Skin surface and subjectivity : the self-representational photography of Frances Woodman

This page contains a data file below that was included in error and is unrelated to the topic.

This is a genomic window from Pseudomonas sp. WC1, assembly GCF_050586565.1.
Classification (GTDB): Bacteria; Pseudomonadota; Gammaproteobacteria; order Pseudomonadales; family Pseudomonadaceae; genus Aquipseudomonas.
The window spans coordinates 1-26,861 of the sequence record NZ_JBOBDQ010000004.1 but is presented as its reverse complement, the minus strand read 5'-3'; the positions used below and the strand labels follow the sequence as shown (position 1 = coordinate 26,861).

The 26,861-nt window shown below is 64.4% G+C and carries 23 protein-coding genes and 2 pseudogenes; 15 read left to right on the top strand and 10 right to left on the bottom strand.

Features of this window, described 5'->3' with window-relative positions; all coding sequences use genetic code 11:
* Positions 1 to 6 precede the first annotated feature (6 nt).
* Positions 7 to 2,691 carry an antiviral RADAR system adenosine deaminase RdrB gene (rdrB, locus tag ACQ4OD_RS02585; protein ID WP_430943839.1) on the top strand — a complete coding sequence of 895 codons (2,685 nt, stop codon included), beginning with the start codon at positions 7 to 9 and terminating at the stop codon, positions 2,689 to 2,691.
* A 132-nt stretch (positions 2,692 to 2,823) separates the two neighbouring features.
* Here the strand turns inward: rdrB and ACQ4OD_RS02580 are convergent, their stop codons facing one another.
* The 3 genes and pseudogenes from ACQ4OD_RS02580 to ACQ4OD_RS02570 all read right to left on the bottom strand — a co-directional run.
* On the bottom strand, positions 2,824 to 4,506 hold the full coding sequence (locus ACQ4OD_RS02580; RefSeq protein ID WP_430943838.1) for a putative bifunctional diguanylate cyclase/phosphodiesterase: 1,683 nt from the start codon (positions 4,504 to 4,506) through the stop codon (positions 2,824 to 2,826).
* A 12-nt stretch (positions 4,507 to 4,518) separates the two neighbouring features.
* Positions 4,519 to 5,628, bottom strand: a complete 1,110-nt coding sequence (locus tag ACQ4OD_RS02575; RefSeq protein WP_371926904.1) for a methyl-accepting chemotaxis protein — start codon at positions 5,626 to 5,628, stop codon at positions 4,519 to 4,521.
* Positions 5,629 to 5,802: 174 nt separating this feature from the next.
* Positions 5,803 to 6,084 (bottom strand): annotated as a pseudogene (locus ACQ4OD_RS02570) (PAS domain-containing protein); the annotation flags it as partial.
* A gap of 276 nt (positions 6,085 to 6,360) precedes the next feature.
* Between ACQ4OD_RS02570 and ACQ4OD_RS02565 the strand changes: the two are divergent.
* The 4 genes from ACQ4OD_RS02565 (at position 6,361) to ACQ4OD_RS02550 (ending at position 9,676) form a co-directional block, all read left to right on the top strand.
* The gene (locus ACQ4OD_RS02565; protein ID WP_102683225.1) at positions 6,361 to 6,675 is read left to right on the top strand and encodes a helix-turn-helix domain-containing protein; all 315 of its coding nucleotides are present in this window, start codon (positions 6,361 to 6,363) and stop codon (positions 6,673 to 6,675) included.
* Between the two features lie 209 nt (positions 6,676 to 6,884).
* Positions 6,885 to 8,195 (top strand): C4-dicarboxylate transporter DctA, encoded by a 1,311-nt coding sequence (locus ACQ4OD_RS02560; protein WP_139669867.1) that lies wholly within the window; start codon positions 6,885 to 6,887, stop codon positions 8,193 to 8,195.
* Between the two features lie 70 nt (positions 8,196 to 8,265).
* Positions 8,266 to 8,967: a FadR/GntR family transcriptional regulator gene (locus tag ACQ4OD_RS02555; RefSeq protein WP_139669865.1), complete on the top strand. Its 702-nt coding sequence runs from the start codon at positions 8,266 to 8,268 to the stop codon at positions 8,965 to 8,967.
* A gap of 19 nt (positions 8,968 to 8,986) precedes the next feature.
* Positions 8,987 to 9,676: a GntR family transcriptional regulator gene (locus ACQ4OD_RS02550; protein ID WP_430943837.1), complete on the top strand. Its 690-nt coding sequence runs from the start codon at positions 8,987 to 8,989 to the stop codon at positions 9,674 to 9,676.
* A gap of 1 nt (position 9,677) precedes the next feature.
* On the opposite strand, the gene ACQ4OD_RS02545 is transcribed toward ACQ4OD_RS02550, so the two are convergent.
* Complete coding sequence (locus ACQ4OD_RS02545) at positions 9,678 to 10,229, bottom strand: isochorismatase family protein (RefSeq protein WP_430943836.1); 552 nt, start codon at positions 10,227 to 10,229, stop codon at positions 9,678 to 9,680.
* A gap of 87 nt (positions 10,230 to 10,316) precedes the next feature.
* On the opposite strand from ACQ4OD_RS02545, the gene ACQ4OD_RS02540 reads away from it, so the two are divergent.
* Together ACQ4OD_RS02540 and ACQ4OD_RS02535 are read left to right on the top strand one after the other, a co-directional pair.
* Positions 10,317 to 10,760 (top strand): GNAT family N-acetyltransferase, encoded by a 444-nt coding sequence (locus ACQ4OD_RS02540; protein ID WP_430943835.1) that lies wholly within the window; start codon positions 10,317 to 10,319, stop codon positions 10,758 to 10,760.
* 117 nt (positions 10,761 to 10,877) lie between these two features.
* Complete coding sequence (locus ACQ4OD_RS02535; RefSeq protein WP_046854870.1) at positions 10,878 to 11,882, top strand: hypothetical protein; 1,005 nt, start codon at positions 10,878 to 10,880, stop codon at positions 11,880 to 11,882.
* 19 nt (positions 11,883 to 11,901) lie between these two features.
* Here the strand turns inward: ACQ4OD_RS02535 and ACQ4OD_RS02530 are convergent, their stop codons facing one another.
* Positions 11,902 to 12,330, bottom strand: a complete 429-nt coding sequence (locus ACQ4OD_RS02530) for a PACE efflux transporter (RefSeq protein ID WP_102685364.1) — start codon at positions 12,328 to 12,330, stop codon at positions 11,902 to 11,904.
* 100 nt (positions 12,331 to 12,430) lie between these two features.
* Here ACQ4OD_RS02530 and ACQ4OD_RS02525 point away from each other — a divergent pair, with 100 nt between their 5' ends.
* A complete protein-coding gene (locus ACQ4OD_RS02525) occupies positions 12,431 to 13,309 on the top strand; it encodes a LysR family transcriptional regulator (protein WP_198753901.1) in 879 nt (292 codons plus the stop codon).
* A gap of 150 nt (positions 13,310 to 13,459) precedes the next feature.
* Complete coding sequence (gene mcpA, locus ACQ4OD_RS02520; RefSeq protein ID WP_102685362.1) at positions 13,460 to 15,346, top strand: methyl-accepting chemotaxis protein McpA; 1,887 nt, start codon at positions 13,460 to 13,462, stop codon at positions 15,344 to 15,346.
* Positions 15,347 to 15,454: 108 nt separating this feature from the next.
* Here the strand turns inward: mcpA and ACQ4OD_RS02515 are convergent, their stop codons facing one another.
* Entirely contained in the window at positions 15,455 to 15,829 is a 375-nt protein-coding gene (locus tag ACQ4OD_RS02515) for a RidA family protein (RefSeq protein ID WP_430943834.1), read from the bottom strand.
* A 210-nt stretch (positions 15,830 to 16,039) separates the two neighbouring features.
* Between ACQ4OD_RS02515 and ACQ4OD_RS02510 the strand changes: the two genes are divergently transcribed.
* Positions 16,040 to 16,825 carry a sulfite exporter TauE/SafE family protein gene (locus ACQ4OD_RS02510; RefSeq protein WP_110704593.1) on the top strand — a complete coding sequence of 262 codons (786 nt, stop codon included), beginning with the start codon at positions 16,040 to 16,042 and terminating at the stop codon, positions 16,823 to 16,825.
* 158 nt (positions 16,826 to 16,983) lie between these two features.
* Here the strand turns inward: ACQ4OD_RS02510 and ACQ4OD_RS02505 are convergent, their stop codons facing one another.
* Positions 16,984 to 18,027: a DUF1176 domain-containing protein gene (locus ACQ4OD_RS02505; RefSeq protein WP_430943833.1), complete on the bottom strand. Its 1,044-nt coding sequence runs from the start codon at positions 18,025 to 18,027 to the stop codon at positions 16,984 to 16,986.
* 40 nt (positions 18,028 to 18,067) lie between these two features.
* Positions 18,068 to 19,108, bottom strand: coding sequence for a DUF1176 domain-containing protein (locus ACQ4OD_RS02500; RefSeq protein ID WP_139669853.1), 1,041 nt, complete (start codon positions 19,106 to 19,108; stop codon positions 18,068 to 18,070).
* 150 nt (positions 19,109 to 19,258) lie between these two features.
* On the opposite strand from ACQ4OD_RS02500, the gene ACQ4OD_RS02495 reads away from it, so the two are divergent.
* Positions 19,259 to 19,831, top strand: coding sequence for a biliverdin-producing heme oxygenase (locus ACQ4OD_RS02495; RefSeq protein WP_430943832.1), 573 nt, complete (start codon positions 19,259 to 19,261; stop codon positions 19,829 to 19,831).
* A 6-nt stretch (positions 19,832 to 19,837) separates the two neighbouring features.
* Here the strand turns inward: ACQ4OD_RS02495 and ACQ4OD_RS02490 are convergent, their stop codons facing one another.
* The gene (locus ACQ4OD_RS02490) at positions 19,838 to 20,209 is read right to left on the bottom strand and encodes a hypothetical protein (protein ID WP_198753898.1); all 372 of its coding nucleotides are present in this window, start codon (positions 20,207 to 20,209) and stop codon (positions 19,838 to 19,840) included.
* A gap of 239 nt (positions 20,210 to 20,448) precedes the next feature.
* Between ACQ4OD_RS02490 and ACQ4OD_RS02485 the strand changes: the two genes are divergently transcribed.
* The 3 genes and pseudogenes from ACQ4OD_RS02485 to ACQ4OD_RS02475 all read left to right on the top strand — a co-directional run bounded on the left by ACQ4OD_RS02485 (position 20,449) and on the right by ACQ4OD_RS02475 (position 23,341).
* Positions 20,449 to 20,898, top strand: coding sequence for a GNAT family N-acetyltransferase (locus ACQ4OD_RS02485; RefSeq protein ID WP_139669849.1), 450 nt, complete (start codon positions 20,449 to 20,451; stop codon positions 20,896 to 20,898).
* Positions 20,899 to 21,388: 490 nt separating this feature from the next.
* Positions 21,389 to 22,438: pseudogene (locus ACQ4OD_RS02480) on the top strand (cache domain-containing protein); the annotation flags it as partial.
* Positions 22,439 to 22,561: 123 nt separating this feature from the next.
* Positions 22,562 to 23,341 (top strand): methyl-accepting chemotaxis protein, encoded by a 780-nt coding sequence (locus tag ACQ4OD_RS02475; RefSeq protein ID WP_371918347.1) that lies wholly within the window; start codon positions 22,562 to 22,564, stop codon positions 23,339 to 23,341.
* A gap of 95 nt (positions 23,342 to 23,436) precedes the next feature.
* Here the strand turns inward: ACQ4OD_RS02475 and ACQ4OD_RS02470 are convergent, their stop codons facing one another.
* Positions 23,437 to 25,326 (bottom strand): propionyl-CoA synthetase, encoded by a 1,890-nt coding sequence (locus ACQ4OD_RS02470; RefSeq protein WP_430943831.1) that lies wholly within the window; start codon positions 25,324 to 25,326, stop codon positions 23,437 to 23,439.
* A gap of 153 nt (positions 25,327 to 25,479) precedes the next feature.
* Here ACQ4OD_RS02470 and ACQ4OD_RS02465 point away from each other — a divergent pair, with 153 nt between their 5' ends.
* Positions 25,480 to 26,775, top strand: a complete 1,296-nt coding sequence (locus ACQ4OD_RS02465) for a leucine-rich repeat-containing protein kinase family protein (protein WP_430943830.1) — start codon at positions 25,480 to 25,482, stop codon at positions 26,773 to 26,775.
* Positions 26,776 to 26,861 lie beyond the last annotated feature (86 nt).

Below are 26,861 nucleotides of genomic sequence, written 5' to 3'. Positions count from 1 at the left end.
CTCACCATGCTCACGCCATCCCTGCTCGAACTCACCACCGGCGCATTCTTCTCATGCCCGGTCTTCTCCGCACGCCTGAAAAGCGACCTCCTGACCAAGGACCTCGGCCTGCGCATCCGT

This thesis examines Francesca Woodman's self-representational photography, not as a project of self-portraiture, but a means of exploring the relationship between self and objectified image through a re-staging of the drama of the photographic medium's process on her own skin. I re-situate Woodman's work within 1970s art practice by examining her relationship to performance, body art and photography, in order to disrupt the strictures of existing psycho-biographical interpretations. I also address the ways in which Woodman stages photographic dialogues with a diversity of historical precedents, from photographic contemporaries of the period, from the nineteenth-century, Surrealist photography, and from American modernist practice. The first chapter concentrates on Woodman's best known photographs, addressing the problems of the existing literature, and how in this series Woodman uses the technique of blurring to make reference to archaic photographic practice, as a haunting of the medium staged through an artful `stretching' of the print's surface and temporal fabric. The second chapter considers Woodman's description of `skin' in her photography, and the ways in which she performs a subject in the process of formation or breakdown. The third chapter concentrates on Woodman's reconfiguration of the photographic `crop' as she re-situates the process in the moment of framing, excising her own face and subjectivity in a kind of `self-cutting' which dramatises the medium's own language of implicit violence. The fourth chapter discusses an unpublished artist's book, in which Woodman's own skin is the support for a sequential act of disappearance. By re-enacting the photographic moment of the negative, the series alludes to the process of self-absenting on which representation depends. The final chapter examines Woodman's use of masking and repetition to re-enact within the single shot the photograph's status as copy, and the ways in which the imaged subject is always split and doubled in representation.